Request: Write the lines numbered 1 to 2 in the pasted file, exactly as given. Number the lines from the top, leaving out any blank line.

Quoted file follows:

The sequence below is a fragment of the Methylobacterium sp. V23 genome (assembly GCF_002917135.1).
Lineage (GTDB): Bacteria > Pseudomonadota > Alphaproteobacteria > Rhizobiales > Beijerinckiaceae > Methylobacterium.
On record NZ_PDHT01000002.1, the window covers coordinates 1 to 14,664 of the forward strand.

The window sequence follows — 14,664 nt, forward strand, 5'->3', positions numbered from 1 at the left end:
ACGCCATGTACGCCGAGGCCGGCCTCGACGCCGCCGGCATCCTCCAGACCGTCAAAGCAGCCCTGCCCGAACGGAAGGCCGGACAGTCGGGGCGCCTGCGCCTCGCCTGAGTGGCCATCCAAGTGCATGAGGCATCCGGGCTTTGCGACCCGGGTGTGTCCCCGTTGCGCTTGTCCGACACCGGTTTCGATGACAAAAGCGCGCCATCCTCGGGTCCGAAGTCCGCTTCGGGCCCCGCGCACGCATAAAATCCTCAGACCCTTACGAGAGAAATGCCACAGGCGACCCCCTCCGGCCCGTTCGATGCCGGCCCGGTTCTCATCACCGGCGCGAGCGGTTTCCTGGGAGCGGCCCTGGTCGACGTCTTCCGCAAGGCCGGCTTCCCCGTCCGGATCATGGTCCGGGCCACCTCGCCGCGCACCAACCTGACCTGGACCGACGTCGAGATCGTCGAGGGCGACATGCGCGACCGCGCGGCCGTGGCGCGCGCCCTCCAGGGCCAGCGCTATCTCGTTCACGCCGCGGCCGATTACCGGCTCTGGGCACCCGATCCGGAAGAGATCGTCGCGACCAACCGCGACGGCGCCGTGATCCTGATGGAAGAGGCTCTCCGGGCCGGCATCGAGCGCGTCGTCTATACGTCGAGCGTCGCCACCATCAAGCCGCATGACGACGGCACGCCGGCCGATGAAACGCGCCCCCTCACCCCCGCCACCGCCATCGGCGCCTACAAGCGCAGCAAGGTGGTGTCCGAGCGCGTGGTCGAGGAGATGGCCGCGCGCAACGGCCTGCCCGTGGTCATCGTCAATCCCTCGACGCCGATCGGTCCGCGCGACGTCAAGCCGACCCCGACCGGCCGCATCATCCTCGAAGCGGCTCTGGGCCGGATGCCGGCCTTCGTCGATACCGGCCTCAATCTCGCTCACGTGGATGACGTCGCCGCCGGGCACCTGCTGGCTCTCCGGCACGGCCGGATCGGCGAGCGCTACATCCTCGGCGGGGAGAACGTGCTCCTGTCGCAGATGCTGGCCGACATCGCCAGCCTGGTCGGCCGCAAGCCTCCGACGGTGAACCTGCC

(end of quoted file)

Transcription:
The sequence below is a fragment of the Methylobacterium sp. V23 genome (assembly GCF_002917135.1).
Lineage (GTDB): Bacteria > Pseudomonadota > Alphaproteobacteria > Rhizobiales > Beijerinckiaceae > Methylobacterium.